Best of Knoxville 2009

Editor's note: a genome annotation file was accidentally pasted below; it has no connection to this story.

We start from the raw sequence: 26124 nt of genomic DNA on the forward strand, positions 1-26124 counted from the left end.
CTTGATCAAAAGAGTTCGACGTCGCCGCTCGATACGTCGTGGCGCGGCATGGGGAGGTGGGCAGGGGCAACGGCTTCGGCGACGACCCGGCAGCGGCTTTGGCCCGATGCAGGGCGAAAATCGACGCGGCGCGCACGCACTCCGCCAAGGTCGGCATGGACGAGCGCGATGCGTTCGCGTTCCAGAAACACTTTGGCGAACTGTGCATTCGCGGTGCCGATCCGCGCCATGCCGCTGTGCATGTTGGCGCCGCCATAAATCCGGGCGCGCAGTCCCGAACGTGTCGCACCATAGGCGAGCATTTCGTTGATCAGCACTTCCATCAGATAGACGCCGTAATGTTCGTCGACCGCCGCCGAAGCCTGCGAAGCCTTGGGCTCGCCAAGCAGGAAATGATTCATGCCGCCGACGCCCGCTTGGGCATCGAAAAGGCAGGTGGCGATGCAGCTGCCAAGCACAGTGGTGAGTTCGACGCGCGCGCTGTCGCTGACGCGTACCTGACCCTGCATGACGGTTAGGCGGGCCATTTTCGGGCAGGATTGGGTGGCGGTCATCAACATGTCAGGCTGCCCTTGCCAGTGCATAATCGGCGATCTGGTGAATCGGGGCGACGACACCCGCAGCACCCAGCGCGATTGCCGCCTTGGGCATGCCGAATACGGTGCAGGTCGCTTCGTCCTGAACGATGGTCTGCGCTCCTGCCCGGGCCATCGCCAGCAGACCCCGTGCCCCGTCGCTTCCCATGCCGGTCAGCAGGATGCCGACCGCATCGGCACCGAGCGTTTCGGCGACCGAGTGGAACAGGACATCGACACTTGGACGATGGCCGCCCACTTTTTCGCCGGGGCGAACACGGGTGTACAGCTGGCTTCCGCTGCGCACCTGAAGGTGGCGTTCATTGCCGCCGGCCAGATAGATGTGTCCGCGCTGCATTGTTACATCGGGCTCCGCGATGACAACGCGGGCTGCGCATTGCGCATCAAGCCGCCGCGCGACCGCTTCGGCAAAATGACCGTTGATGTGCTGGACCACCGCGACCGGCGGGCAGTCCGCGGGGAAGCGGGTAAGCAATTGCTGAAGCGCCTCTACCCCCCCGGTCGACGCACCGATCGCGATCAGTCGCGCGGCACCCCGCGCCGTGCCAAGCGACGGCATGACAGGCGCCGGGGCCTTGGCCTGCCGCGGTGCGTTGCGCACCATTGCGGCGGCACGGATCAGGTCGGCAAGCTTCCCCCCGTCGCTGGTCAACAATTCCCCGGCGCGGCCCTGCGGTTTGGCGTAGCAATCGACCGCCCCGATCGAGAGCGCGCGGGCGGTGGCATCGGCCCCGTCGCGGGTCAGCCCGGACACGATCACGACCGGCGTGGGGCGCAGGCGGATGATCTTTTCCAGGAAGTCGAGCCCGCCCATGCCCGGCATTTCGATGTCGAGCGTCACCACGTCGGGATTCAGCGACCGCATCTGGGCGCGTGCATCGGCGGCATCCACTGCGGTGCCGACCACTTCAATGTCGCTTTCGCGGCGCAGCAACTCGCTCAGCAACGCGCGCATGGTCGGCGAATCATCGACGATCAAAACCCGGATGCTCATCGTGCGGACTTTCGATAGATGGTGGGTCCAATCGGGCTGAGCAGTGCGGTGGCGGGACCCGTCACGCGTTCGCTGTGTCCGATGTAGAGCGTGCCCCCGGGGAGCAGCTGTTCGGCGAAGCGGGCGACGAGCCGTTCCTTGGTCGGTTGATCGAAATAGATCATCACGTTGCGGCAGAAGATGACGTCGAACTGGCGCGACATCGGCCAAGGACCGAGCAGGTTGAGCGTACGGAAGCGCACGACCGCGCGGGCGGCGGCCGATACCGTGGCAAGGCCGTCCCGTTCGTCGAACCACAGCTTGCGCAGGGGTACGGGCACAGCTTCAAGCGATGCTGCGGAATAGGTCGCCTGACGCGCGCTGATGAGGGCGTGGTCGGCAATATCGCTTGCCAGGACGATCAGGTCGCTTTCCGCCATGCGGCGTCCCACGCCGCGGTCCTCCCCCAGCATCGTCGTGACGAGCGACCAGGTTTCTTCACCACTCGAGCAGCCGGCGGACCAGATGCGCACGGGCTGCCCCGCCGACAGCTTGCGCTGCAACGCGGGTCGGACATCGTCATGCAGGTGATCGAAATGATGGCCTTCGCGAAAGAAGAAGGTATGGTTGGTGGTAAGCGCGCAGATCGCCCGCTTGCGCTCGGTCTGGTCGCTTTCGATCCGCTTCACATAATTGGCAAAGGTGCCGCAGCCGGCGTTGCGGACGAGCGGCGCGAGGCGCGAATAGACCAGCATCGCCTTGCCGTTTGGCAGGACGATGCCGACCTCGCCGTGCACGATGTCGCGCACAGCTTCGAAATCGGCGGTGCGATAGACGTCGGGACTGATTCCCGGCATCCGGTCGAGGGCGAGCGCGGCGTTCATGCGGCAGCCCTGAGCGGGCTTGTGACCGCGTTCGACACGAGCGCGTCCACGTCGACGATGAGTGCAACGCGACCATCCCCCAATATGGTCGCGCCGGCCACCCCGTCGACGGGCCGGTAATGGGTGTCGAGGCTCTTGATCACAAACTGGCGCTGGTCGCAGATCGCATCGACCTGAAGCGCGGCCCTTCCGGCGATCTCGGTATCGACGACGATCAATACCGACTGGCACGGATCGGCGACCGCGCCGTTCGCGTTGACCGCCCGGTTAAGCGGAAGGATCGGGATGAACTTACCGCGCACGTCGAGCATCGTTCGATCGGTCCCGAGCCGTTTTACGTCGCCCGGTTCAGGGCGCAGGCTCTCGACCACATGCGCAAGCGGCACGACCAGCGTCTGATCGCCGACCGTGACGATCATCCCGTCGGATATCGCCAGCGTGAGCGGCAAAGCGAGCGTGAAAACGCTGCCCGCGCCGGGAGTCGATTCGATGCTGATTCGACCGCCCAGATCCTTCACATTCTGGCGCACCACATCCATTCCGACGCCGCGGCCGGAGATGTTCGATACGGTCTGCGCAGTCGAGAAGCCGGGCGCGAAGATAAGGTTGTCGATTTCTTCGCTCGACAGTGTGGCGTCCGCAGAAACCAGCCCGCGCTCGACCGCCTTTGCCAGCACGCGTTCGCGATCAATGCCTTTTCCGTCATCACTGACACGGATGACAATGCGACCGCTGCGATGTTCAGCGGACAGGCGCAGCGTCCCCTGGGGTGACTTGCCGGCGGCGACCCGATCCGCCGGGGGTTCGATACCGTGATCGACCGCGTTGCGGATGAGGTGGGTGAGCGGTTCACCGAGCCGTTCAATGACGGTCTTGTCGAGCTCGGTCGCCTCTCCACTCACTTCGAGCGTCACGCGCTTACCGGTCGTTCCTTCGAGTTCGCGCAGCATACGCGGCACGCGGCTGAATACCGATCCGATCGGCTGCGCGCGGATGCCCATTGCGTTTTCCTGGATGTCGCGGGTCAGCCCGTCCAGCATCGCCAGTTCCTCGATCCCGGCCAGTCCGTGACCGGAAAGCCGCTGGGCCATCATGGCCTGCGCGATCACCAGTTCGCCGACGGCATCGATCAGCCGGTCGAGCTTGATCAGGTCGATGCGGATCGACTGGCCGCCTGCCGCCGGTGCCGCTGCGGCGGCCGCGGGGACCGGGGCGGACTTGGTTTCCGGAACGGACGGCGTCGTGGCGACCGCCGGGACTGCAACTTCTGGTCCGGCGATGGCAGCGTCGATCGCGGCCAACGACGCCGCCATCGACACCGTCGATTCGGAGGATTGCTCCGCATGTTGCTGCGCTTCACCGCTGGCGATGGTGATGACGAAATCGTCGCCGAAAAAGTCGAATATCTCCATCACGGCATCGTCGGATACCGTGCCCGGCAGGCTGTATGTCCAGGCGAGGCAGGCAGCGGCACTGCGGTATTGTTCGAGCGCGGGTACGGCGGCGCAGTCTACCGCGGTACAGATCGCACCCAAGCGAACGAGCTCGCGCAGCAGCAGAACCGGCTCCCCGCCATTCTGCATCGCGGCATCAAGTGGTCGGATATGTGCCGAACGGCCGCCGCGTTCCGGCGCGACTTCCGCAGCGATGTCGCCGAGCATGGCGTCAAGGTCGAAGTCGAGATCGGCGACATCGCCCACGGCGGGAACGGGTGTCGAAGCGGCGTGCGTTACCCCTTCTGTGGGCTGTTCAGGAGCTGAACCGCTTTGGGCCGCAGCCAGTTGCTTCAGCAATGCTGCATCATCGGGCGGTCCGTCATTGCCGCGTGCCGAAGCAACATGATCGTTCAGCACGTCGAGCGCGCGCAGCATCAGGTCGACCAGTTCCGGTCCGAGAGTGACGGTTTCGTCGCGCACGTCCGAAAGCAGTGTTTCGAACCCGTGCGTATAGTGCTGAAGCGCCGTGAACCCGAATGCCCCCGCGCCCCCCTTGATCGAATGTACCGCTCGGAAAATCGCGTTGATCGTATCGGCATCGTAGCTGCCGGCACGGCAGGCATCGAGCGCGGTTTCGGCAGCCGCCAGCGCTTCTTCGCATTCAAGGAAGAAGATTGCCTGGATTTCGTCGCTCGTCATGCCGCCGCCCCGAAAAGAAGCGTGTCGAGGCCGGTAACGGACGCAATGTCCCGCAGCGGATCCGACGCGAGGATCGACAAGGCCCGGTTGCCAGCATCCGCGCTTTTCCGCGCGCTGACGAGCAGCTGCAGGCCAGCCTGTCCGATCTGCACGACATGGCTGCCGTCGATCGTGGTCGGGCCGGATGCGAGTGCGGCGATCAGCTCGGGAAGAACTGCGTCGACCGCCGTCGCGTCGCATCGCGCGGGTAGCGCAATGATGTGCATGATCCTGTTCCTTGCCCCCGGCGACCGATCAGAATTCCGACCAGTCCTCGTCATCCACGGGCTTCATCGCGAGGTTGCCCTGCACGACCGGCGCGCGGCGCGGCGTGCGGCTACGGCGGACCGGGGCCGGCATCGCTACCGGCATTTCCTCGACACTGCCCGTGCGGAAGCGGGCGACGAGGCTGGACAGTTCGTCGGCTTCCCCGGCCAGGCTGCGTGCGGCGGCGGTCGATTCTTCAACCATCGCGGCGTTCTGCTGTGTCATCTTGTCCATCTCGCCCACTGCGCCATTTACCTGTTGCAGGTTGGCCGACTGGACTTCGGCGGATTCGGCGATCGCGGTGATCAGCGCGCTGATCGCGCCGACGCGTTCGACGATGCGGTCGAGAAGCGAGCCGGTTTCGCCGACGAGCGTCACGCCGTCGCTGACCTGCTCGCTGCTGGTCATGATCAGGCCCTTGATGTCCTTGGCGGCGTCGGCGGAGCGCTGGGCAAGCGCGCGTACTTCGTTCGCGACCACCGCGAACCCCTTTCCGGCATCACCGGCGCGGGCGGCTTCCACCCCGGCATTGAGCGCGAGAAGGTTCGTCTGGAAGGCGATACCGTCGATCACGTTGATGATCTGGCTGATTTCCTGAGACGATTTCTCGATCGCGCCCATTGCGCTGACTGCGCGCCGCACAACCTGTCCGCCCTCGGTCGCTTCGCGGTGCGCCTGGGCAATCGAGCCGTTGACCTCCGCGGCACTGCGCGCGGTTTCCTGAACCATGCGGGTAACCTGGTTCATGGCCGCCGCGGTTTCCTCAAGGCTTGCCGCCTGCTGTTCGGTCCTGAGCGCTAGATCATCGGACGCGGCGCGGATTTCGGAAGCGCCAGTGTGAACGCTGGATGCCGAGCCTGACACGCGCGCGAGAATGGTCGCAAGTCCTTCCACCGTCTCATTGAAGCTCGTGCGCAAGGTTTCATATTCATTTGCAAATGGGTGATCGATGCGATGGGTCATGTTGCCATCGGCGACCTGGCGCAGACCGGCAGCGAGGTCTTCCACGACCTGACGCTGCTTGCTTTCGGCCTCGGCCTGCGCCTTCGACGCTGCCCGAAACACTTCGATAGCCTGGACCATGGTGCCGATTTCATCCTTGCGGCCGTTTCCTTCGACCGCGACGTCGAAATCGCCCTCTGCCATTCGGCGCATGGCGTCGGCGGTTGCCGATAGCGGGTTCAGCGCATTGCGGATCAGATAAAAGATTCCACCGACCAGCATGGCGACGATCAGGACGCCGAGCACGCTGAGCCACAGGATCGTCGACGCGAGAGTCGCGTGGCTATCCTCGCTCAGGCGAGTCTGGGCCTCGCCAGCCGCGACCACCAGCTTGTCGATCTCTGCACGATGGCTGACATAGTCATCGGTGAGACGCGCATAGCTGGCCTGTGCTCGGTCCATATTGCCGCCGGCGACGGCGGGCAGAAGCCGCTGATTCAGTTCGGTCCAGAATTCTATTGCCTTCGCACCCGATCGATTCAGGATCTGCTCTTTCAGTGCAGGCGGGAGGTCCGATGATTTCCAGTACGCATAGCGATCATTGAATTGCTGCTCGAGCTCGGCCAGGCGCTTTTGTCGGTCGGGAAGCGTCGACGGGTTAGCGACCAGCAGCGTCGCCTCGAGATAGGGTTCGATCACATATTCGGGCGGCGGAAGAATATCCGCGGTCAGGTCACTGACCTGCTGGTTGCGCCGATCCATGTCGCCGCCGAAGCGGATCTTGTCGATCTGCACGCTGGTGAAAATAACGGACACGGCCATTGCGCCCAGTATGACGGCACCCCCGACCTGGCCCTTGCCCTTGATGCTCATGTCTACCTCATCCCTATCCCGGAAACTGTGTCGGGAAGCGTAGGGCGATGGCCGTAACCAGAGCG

You’ve got the want ads in print and online. You’ve got inspiration if you need it; the memoirs of Harlan and Anna Hubbard, who lived for years drifting on a shantyboat with their dogs and piano. You’ve got Henry Miller’s advice on panhandling (never in your own neighborhood). It appears you’ll need Inter-Library Loan to read Angelo Pellegrini’s very sweet Lean Years, Happy Years, but that just means you’ve got something to look forward to. You’ve got Thorsten Veblen and Pierre-Joseph Proudhon and Jack Kerouac to persuade you that you’re better off with no money. Sometimes Thomas Merton too, though he vacillated. You’ve got an inexplicably red Austin Powers-esque spiral staircase to navigate that demands your full attention and has cognitive priority over whatever might have been troubling you when you encountered it. You’ve got bright, friendly people who are paid to talk to you in hushed, polite tones, and who seem to tolerate the occasional random outburst of profanity whether Tourette’s or the state of one’s finances is to blame. You’ve got current financial analysis and stacks of true crime genre writing which can be read together to satisfying effect. And it would be impolite, here, to answer your silenced cell phone, which is buzzing from a number you don’t recognize. But you can, at least, log onto a public terminal and do a reverse number search to see if it’s a collection agency.